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Freddie Fourfing...
post Jan 1 2008, 03:54 PM
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I suppose that the corporations are stumbling to keep up with the changes in how music can be distributed these days. Back when you had to buy a vinyl album and a pack of cassettes, then go home and record the vinyl to tape, which took the entire play time of the album to do, and then give copies to friends at your own expense for the blank tape and the time, etc.....that type of "piracy" was probably not such a big problem. Now you can burn copies almost instantly and fileshare with gobs of people....now it's a different story.

Short of making CDs un-burnable, or some other radical change, I don't know what they can do about it.

I don't know what it costs to make a CD, but I'm pretty sure that $15.00-$20.00 a pop reels in a lot of money. I know that companies pass along losses to consumers to cover the costs, but I for one will not waste my time feeling sorry for big corporations any more than for those who steal.

I hope it all works out for the greater good of all involved, especially the musicians and their fans, but I've seen decisions come out of courtrooms that suggest making drug testing mandatory. We'll see.


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The Uncreator
post Jan 1 2008, 04:37 PM
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QUOTE (fkalich @ Dec 31 2007, 06:37 PM) *
that is not the issue. you have a plaintiff in court, trying to make effort to curtail the massive losses to revenue and profits, and trying to use any legal argument they can to convince the judge (judges). They don't care about your copies, they care about the unpaid for copies. However they are not going to limit the argument, they will let the judge do that. That is to be expected, the judge has to walk the fine line between trying to stop what is clearly theft of personal property, and protection of other personal liberties. This is new territory of course, while we have always had intellectual property, it has not be so easy to steal it as it is today. I don't consider the record companies the bad guys, they are the ones getting screwed by the theft. But the article made them out to be, because they are picking on those poor people who just want free stuff, how unfair of them not to just want to give it all away. Unfair that people be expected to pay for things. It would be useful to them, in their efforts to stop the theft, if copies were all considered illegal. So sure they want that, what do you expect? I am sure you like your own money. You think they like losing money? But I highly doubt any judge will buy that, or if one did, that it would not be overturned on appeal. Plaintiffs always ask for outrageous things, that is to be expected.

No Owen, it has not always been the case that money was the driving force behind journalists. Journalist integrity in the US for example, was quite high in much of the 20th century, regardless of profits. Those were different times. I have lost all respect for the profession, and in fact, my brother is general manager for a newspaper.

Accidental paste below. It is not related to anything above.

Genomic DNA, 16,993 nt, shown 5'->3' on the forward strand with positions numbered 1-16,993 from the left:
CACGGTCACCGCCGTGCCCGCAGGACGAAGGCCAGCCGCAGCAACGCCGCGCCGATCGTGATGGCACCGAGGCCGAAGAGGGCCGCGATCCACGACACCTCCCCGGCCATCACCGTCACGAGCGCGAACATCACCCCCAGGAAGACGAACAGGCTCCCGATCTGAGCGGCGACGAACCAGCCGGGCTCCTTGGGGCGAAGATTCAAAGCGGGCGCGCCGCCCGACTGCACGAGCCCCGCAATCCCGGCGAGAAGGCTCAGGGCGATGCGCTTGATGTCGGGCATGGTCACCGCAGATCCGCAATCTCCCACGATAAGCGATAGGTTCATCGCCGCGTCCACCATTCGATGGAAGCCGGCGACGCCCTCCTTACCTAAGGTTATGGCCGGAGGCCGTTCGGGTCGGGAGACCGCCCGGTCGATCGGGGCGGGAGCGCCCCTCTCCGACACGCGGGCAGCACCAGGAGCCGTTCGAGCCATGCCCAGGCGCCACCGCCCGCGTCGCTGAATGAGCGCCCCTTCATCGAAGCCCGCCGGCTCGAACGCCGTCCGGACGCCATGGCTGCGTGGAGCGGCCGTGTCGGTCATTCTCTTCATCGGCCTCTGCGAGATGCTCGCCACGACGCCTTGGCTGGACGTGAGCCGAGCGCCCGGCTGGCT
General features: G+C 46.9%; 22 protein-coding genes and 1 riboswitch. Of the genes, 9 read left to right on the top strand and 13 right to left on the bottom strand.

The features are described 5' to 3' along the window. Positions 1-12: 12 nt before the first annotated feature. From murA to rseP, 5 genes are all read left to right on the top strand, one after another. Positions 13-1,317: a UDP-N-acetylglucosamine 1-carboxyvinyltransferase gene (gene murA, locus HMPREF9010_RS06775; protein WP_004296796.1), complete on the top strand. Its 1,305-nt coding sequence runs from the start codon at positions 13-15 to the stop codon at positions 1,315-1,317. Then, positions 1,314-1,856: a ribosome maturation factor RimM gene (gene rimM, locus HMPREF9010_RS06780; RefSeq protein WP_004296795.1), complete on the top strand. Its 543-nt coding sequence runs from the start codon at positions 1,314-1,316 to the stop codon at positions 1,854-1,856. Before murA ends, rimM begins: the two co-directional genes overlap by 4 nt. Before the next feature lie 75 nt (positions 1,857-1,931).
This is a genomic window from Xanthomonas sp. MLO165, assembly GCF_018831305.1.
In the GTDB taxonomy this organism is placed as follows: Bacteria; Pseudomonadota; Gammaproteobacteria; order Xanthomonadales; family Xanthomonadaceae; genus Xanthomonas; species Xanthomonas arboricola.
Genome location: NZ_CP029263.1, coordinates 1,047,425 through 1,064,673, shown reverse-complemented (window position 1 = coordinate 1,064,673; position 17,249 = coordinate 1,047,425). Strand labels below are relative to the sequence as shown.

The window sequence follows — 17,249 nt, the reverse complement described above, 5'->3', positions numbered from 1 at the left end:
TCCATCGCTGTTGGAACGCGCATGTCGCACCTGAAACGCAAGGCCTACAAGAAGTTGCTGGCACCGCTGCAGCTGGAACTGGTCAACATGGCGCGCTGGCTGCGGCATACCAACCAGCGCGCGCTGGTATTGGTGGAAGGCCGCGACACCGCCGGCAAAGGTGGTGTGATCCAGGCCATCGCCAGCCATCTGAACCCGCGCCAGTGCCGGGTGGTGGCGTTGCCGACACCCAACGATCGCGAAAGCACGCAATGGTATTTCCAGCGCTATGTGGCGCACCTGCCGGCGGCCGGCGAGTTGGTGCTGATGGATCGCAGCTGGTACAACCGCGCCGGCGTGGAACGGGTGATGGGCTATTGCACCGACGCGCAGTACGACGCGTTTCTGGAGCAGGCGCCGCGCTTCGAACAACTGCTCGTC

+1
You do make a good point
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Jakub Luptovec
post Jan 2 2008, 05:23 PM
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Well.. Fkalich is right.. Pirates acti in illegal and unmoral way.
but on the other hand... We have to look at the root of the problem - bad legislative and uneffective - obstolette - thinking and marketing ways of labels. This is digital age - CD's are behind zenith - if arent provided with some extras, next to music - be it t-shirt, keychain.. anything. The output from one sold CD GREATLY surprasses the inputs, put in his creation. If you count in recording, you have a bit of problem - but there are 2 solutions:

1) Try to sell fewer of expensive CD's

or

2) Try to sell a heap of cheaper CD's

Pick option 2 and provide it with some stuff like posters, keychains - ANYTHING, that cannot be shared in digital form! In mass production, cost of these things will go down so much, that it wont add that much to the price and customers will have one more reason NOT to download it.

Just take a look at iTunes - it prospers. People are willing to pay for good music - not much, but they will pay if it will be comfortable, have a reasonably low price and once more - comfortable. Man, people are lazy.. I would rather DL cd from net and pay 5% more, than go to shop 10 km's.. especially, if in Czech republic is next to IMPOSSIBLE to get bands like Blood for Blood and Clawfinger.. Sure, it can be sent to my home adress - but i will pay 100 czech crowns more for delivery - cost of CD is around 400-500 crowns - sorry but... 20%??? Nope.. too much. I will rather DL it, have it immediatly, cheaper (free:-P ) and have no problem with "Oh no.. they sold out this stuff..."

One more thing my fellow guitarfreaking friends...

Imagine banks without doors and alarms - so everyone can just get inside and steal money from there - with less than small risk of beign caught. I guarantee you, that you will have a big crowd of interresting people there, trying to steal a bit for themselves. Thats what piracy is - a bank, without security. People are greedy beings - always want a little more - tell them not to take, what is so easy and safe to take is like tell man, to have a children.. Its our psyhic... our inner self, that tells us "Go and get something... dont be stupid - everyone does it".

I dont know ANYONE, really ANOYONE, from my friends, who doesnt download - czech republic is relatively poor country (our politicans would beat me for that but... I prefer not to lie;) ) - music, games, videos. Why? Its expensive.. But if they gave me a t-shirt to that new album... I would think twice, if I would go for it to normal shop and buy it normally.

You must never forget, what are humans like... Dont try to say me, that you are surprised about piracy... We have two sides of coin, two guilty sides: